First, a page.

Agave 'Kissho Kan'
Filigree Sierra Mixteca Agave
Agave titanota 'Filigree'
Agave 'Filigree' is a striking succulent that forms rosettes of very short, broad, gray-green leaves with a reddish-brown terminal spine and narrow recurved teeth along the margins. The rosettes slowly grow up to 2 feet (60 cm) tall and up to 3 feet (90 cm) in diameter. Marginal spines emerge golden yellow and age to a gray-white. The leaf margins themselves age to the same color as the spines, which gives this plant a very distinctive look.
USDA hardiness zone 9a to 11b: from 20 °F (−6.7 °C) to 50 °F (+10 °C).
How to Grow and Care
Agave is not a difficult plant to grow. They're slow-growing and dramatic and will even thrive on a bit of neglect. If you're the type of person who likes to fuss with houseplants and water a lot, Agave is probably not the plant for you. If, however, you're the type of person who likes to set it and forget it, and you have a sunny window, Agave might be the way to go. Be aware that some of the large varieties will eventually outgrow your room (unless you have a large greenhouse), and Agave can be aggressive. They have irritating sap and sometimes very sharp thorns that can cause injuries to small children and even pets.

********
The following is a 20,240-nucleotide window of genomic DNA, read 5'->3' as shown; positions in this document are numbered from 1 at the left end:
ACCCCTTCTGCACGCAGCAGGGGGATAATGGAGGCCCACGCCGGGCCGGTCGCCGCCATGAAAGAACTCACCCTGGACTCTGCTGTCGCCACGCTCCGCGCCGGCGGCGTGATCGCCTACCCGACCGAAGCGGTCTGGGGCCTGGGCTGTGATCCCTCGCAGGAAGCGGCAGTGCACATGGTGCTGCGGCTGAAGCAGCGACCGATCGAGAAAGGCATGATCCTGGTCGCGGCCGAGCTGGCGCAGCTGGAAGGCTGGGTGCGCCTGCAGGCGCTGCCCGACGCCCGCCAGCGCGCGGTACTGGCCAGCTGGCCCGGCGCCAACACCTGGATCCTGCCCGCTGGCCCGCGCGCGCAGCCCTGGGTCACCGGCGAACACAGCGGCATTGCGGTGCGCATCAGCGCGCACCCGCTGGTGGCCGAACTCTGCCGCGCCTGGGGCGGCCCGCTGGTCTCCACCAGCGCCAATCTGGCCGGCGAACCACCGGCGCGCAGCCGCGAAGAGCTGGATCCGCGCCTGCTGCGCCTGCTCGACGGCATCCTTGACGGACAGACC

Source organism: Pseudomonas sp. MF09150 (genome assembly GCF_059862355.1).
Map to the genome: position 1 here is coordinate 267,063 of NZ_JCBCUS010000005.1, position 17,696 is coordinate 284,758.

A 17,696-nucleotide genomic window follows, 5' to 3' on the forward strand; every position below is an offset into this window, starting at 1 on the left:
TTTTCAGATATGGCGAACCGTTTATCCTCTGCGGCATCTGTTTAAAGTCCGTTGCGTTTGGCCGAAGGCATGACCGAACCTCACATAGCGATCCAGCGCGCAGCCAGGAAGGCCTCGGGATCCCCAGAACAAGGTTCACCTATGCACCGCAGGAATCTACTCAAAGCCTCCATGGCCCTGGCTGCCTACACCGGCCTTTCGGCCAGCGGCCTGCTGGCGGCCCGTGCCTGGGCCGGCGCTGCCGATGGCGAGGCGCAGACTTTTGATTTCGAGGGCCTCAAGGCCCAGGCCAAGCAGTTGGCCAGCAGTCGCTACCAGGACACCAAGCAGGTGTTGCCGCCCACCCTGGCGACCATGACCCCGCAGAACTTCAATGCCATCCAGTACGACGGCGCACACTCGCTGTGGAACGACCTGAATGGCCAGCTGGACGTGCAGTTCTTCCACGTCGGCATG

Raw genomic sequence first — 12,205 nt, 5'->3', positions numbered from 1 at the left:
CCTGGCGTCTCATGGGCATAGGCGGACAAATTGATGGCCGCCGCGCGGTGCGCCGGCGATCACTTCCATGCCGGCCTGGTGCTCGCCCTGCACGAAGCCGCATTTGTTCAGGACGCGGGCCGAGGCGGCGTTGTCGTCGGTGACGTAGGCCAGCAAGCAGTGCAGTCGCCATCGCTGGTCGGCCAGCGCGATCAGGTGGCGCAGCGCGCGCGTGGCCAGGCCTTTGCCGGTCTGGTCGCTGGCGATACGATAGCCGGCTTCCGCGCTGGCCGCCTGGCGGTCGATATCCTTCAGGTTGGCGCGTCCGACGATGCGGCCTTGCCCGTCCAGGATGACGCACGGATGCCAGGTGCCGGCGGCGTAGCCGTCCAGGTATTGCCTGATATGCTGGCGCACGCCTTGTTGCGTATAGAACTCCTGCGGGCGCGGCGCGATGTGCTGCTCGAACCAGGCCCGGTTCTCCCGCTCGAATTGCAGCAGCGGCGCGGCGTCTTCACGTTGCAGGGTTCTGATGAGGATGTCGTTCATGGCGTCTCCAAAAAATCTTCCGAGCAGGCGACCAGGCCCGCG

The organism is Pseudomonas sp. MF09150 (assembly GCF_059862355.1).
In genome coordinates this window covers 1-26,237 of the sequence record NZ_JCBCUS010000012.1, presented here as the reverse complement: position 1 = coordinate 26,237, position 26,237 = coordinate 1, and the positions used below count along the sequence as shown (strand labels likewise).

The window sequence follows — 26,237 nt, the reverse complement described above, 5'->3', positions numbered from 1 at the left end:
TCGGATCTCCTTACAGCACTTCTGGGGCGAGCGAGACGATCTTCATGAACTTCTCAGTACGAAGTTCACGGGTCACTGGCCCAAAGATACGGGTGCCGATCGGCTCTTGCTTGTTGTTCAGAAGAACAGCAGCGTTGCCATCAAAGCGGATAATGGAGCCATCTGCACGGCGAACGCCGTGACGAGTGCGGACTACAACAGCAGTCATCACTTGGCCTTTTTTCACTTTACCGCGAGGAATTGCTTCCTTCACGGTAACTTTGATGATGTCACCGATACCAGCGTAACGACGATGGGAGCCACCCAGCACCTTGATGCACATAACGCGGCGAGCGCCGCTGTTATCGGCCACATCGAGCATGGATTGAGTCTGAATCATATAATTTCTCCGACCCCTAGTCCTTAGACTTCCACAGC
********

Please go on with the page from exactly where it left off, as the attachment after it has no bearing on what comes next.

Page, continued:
In general, Agaves do not need to be repotted every year. Most of the species commonly found in cultivation grow very slowly and take a long time to outgrow their pot. It's also best to handle your Agave as little as possible since they do not like to be disturbed. When repot, refresh the spent soil with a new potting mix and make sure the plant is firmly anchored in its pot.
See more at How to Grow and Care for Agave.
This succulent seems to have affinities with Agave titanota, which has very gray-colored leaves, but some speculate that it is a hybrid of A. titanota or a form or hybrid of Agave horrida.
- Back to genus Agave
- Succupedia: Browse succulents by Scientific Name, Common Name, Genus, Family, USDA Hardiness Zone, Origin, or cacti by Genus